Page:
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Senate To Announce Bipartisan Background Check Bill

The bill is sponsored by Sen. Chris Murphy and Sen. John Cornyn, whose home states saw mass shootings.
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On Morning Joe, Mika Brzezinski and former Cruz spokesperson Rick Tyler discussed the news of a bipartisan gun bill aimed at streamlining background checks.

Brzezinski noted that polling shows record support for a full nationwide ban on the sale of assault weapons.

"Another all-time high for this poll," she said. "And 91% believe anyone convicted of a violent crime should be barred from buying a gun. Those numbers come as a Senate bipartisan-backed bill on gun control is expected to be announced today.

The plan, written by Sen. John Cornyn and Sen. Chris Murphy, provides incentives to states to strengthen the criminal and mental health history needed to bar unfit purchasers from buying a gun. In exchange, the plan would withhold bonuses for federal agencies that do not meet standards, she said.

"We don't want to criticize progress in some ways, but is this almost symbolic change?" she asked Tyler.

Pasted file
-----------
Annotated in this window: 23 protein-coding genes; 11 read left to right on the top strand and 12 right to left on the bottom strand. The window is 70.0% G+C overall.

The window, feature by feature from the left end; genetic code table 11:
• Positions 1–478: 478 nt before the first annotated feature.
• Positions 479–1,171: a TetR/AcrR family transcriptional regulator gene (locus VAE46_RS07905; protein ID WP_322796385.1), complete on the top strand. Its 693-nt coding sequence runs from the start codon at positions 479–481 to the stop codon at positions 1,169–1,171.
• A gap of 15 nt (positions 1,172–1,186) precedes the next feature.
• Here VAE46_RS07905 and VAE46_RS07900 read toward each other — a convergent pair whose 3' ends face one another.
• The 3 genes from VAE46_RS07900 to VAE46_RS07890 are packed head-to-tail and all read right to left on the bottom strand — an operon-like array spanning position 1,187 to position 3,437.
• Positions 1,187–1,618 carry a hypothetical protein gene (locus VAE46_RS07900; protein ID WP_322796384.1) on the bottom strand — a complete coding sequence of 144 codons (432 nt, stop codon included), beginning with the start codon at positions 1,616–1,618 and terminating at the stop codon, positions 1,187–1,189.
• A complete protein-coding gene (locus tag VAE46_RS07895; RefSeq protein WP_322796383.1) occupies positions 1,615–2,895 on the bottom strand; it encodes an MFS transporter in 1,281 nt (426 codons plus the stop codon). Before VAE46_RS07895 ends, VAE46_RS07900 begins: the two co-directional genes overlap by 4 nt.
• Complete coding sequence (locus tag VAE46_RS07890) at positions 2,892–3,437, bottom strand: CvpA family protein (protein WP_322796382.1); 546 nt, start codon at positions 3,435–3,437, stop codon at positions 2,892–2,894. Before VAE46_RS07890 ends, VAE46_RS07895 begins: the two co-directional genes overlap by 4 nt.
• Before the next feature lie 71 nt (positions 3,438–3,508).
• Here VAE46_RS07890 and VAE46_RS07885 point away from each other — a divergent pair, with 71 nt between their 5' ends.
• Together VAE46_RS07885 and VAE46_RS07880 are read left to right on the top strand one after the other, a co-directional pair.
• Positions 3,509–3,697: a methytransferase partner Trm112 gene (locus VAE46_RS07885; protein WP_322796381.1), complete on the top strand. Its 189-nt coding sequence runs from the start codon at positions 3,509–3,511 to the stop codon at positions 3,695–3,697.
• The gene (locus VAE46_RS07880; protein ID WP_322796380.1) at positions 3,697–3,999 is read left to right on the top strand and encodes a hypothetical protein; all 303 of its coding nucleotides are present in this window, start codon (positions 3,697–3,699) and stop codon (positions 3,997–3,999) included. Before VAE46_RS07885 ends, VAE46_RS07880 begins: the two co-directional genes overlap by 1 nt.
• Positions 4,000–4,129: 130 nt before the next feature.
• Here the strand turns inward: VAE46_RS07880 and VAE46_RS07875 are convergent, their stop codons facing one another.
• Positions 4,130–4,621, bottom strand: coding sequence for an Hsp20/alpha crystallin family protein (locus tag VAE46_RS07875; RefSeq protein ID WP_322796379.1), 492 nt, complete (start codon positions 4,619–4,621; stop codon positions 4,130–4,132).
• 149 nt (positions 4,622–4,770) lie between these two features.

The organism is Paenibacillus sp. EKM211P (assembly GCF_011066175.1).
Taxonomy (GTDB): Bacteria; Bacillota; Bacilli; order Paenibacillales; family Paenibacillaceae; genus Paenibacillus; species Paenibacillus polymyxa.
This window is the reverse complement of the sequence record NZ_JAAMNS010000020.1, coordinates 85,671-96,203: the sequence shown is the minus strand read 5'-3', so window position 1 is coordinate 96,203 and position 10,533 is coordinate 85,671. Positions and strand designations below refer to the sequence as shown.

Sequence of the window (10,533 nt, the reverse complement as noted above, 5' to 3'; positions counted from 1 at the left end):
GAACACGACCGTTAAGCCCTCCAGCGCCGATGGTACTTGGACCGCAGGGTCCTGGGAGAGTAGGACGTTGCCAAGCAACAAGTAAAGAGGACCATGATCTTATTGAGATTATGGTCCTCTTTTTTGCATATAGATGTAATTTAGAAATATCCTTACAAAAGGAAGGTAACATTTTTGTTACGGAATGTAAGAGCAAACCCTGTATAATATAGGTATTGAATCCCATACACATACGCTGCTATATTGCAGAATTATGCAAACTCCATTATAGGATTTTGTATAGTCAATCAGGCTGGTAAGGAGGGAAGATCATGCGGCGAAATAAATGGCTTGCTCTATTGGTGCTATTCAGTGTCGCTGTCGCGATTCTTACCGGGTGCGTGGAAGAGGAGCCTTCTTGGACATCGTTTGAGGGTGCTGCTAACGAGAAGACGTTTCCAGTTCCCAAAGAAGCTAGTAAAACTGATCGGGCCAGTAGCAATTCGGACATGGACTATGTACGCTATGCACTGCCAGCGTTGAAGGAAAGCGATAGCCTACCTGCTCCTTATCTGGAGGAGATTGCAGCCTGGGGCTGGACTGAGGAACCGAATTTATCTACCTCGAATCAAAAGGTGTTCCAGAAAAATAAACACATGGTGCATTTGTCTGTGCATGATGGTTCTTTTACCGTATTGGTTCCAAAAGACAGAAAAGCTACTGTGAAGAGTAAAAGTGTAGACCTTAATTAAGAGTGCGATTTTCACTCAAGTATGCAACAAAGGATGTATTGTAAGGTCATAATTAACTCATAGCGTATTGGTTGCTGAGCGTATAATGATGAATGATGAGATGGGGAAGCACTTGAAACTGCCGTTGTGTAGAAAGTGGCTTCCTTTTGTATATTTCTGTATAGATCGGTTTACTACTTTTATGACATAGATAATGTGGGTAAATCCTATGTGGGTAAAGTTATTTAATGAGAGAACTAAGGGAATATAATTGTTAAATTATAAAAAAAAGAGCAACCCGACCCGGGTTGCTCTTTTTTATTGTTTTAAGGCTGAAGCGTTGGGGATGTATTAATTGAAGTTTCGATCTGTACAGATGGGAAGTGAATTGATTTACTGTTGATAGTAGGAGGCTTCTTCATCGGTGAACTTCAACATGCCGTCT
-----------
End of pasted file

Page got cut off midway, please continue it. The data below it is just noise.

As might be expected, Tyler criticized the bill on the basis that it wouldn't have prevented some of the most recent shootings.

"Look, we have a national speed limit that says you have to keep -- and the states enforce them. We don't have a federal government enforcing speed limits. You're saying let the states handle this," Tyler said.

"At the same time what are the laws that would have prevented -- in other words there wasn't a law in Las Vegas. He shouldn't have had it but he was able to purchase them. In California, he had two other firearms that didn't belong to him. He also illegally possessed those guns. I want to know what the solution is.

"In other words you have the Second Amendment. There is a way to amend the Second Amendment. It is long and hard but we can't pretend there isn't a Second Amendment," Tyler said.

Way to sidestep, Rick! An assault weapons ban, as we all know, is pretty effective -- after all, it worked the last time. The real reason hired guns like Tyler will attack this bill is because it's a beginning.


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And once a bill breaks the NRA's third rail around gun laws, members of Congress might get the idea that they really can do something about the gun slaughters.

 

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